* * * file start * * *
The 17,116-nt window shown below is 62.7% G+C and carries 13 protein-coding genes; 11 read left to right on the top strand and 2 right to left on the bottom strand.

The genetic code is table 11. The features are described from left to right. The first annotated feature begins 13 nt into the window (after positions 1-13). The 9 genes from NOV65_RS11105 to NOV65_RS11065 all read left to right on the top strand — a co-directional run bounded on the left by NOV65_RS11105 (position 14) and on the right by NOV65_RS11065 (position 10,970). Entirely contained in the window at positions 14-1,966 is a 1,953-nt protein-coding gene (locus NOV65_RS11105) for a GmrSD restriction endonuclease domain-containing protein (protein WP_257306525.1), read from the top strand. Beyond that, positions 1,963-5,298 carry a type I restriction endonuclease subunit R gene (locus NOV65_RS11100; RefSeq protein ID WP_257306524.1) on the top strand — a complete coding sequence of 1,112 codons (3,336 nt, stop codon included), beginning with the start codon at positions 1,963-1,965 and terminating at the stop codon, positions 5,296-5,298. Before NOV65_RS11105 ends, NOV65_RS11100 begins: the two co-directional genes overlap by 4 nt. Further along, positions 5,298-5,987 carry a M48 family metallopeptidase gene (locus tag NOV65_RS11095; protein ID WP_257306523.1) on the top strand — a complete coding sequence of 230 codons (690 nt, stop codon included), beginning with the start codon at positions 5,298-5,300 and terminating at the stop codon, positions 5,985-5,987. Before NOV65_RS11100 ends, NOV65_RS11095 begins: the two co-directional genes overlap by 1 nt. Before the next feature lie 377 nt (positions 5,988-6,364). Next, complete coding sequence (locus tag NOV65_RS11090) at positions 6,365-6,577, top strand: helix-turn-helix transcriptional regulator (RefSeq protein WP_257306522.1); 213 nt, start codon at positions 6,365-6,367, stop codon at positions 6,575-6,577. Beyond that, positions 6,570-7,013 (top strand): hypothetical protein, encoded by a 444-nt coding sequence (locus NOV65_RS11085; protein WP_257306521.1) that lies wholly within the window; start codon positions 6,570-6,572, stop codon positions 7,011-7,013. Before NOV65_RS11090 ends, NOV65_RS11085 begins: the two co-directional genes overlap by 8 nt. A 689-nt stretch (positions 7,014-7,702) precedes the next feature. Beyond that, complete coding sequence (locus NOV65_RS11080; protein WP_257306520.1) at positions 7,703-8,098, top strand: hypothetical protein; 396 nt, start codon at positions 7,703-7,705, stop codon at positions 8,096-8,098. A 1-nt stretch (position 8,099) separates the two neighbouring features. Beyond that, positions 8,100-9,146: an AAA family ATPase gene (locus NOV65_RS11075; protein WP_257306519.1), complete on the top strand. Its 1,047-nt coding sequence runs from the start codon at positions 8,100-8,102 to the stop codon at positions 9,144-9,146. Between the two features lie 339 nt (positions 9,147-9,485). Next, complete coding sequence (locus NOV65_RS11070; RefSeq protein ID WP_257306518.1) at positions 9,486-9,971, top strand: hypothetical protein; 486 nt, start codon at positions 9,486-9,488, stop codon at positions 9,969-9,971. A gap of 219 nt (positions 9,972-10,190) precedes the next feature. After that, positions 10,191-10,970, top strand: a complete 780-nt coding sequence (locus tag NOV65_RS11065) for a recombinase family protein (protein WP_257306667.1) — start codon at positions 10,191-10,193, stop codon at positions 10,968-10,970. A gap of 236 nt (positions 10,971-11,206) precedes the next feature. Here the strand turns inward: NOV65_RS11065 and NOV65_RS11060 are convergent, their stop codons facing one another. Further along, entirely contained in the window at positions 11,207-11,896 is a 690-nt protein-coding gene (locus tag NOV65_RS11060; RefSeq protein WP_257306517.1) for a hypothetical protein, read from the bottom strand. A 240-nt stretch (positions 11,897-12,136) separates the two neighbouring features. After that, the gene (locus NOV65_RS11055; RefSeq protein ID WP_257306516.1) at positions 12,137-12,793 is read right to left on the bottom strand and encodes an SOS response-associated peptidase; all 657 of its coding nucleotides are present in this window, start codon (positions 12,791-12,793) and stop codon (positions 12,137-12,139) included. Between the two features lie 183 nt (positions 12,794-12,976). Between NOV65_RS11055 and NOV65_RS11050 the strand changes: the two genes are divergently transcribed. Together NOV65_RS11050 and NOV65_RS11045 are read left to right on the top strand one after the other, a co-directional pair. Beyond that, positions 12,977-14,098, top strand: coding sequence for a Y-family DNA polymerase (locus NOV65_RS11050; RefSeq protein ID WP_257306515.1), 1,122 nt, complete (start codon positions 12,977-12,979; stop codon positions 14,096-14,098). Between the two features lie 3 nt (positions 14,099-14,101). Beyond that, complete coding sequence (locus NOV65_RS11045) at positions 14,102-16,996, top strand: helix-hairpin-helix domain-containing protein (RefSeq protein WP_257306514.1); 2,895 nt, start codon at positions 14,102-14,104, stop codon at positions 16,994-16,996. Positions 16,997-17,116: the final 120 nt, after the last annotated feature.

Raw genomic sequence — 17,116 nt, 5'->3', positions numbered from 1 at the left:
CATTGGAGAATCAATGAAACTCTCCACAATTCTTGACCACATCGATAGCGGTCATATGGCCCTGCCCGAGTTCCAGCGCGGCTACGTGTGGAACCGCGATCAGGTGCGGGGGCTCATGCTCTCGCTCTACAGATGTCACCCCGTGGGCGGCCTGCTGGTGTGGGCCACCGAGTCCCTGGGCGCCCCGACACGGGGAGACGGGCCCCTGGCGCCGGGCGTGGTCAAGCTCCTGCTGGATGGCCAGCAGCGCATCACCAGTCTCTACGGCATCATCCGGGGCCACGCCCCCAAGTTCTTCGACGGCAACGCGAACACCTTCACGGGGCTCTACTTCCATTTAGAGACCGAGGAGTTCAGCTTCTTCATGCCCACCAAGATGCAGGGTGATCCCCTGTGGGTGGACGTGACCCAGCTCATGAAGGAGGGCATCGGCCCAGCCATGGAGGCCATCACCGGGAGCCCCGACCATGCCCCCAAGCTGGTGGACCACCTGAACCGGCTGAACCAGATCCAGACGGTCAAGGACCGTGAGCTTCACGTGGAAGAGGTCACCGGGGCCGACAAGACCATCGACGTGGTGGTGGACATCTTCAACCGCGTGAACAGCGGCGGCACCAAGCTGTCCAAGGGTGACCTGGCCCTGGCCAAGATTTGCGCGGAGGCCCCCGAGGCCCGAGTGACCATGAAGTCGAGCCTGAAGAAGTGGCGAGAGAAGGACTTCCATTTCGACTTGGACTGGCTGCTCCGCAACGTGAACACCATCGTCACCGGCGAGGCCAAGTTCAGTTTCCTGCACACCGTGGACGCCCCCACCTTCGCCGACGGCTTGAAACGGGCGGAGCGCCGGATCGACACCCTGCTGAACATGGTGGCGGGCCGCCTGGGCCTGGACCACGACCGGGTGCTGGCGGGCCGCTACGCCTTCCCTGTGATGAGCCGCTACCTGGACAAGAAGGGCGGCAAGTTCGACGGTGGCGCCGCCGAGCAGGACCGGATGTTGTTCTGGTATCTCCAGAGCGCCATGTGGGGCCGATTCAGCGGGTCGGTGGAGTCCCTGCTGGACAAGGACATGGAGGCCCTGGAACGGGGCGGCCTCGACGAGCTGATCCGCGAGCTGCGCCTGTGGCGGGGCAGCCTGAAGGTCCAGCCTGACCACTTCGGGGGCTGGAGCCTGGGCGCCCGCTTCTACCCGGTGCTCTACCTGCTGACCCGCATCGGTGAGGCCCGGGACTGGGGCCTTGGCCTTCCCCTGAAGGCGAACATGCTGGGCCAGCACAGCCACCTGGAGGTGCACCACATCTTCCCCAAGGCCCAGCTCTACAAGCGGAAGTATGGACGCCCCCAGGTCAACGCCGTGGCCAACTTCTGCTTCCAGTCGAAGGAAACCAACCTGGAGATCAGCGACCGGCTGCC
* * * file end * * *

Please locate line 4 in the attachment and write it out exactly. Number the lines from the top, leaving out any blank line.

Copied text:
CATTGGAGAATCAATGAAACTCTCCACAATTCTTGACCACATCGATAGCGGTCATATGGCCCTGCCCGAGTTCCAGCGCGGCTACGTGTGGAACCGCGATCAGGTGCGGGGGCTCATGCTCTCGCTCTACAGATGTCACCCCGTGGGCGGCCTGCTGGTGTGGGCCACCGAGTCCCTGGGCGCCCCGACACGGGGAGACGGGCCCCTGGCGCCGGGCGTGGTCAAGCTCCTGCTGGATGGCCAGCAGCGCATCACCAGTCTCTACGGCATCATCCGGGGCCACGCCCCCAAGTTCTTCGACGGCAACGCGAACACCTTCACGGGGCTCTACTTCCATTTAGAGACCGAGGAGTTCAGCTTCTTCATGCCCACCAAGATGCAGGGTGATCCCCTGTGGGTGGACGTGACCCAGCTCATGAAGGAGGGCATCGGCCCAGCCATGGAGGCCATCACCGGGAGCCCCGACCATGCCCCCAAGCTGGTGGACCACCTGAACCGGCTGAACCAGATCCAGACGGTCAAGGACCGTGAGCTTCACGTGGAAGAGGTCACCGGGGCCGACAAGACCATCGACGTGGTGGTGGACATCTTCAACCGCGTGAACAGCGGCGGCACCAAGCTGTCCAAGGGTGACCTGGCCCTGGCCAAGATTTGCGCGGAGGCCCCCGAGGCCCGAGTGACCATGAAGTCGAGCCTGAAGAAGTGGCGAGAGAAGGACTTCCATTTCGACTTGGACTGGCTGCTCCGCAACGTGAACACCATCGTCACCGGCGAGGCCAAGTTCAGTTTCCTGCACACCGTGGACGCCCCCACCTTCGCCGACGGCTTGAAACGGGCGGAGCGCCGGATCGACACCCTGCTGAACATGGTGGCGGGCCGCCTGGGCCTGGACCACGACCGGGTGCTGGCGGGCCGCTACGCCTTCCCTGTGATGAGCCGCTACCTGGACAAGAAGGGCGGCAAGTTCGACGGTGGCGCCGCCGAGCAGGACCGGATGTTGTTCTGGTATCTCCAGAGCGCCATGTGGGGCCGATTCAGCGGGTCGGTGGAGTCCCTGCTGGACAAGGACATGGAGGCCCTGGAACGGGGCGGCCTCGACGAGCTGATCCGCGAGCTGCGCCTGTGGCGGGGCAGCCTGAAGGTCCAGCCTGACCACTTCGGGGGCTGGAGCCTGGGCGCCCGCTTCTACCCGGTGCTCTACCTGCTGACCCGCATCGGTGAGGCCCGGGACTGGGGCCTTGGCCTTCCCCTGAAGGCGAACATGCTGGGCCAGCACAGCCACCTGGAGGTGCACCACATCTTCCCCAAGGCCCAGCTCTACAAGCGGAAGTATGGACGCCCCCAGGTCAACGCCGTGGCCAACTTCTGCTTCCAGTCGAAGGAAACCAACCTGGAGATCAGCGACCGGCTGCC